Help Yourself to Help Others
by Sally Midgelow
FOR the past few years the country of India has achieved high levels of economic growth – between eight and nine per cent. Despite this improvement in the country’s economy, a significant part of the population still lives below the poverty line. It is estimated that more than 400 million people, especially in rural areas, live below the poverty line, earning less than US$2 a day. This is almost one in three Indians. Studies show that women make up a large proportion of people on low incomes.
|The Salvation Army Australia Development Office (SAADO) is encouraging donors to provide funds to help set up self-help micro-finance groups which provide some of the world’s poorest people with the opportunity to start businesses and borrow small amounts of money without needing to pay the extortionate interest rates charged by many unscrupulous people. Sally Midgelow reports how self-help groups are working in India and explains that the benefits go far beyond simple economics.|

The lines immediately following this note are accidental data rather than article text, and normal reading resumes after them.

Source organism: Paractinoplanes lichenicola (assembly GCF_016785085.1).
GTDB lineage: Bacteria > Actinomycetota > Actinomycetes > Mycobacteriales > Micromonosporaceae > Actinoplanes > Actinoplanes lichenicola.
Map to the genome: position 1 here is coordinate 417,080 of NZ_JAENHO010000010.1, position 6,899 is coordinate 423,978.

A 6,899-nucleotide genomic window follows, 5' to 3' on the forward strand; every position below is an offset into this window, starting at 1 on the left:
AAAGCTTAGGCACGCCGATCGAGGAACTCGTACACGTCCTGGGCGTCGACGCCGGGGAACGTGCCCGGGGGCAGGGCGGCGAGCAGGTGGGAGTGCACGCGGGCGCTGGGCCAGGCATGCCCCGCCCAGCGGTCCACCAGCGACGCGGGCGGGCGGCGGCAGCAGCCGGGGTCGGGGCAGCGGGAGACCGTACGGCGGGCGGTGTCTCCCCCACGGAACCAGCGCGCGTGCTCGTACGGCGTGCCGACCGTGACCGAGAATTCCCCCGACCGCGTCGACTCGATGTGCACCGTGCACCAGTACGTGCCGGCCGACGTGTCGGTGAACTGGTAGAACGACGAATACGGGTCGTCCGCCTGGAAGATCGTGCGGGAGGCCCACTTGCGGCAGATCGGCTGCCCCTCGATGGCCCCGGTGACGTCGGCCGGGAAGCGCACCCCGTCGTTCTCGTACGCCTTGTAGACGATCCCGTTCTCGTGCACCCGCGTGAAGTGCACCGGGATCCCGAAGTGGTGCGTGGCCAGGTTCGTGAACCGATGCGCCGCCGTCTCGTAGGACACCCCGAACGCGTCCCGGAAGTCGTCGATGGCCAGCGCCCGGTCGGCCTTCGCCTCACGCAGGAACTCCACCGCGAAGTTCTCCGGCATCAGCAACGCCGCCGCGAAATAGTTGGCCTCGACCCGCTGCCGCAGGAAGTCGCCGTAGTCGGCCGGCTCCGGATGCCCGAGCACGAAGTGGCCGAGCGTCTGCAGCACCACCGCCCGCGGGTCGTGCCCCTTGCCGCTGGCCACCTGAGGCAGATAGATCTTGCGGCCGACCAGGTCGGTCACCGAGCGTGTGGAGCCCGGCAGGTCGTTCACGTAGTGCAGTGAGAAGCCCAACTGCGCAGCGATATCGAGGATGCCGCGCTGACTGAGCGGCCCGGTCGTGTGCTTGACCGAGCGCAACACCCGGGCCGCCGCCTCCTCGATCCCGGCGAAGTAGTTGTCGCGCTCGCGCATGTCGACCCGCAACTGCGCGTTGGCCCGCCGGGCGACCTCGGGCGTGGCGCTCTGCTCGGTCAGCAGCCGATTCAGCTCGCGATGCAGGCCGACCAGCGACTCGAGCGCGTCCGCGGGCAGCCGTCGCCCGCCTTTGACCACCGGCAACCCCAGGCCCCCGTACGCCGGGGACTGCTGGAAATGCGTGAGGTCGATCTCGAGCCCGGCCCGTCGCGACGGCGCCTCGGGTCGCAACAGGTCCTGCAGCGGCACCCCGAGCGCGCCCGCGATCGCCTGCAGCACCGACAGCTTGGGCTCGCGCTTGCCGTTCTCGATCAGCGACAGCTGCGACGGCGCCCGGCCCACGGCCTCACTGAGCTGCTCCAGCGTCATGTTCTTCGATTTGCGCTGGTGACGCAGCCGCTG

|Gordon Knowles (SAADO) with self-help group members. The musical instruments in the photo were purchased using self-help group finance. Four members play at weddings and receive income from this activity.|
|A self-help group meeting|
|The owner of this bicycle repair shop – which has five employees – and his wife started their business with a loan from the self-help group in their village|
|The rice grinder pictured here was purchased with a loan from a self-help group and generates income for the family, which charges a fee to anyone who needs to use it|
|A self-help group gathers with Overseas Development Consultant Gordon Knowles (SAADO) to discuss its achievements during the past year|
Women in India are economically vulnerable because many work in the lowest-paid jobs, often as day labourers in the fields. They put in long hours in difficult, labour-intensive jobs but various middle-men and sellers along the production chain are the main beneficiaries of their hard work.
The feminisation of poverty is a well-established phenomenon and most economists forecast that the incidence of poverty among women will grow faster than for men.
Over the past decade, self-help groups (SHGs) have been found to be a useful tool to help women escape the poverty trap. The groups – usually consisting of between 15 to 20 women – have surfaced as a mechanism to link women with micro-finance. They are also relatively cheap to set up, costing less than US$400 for all the original administration and running costs.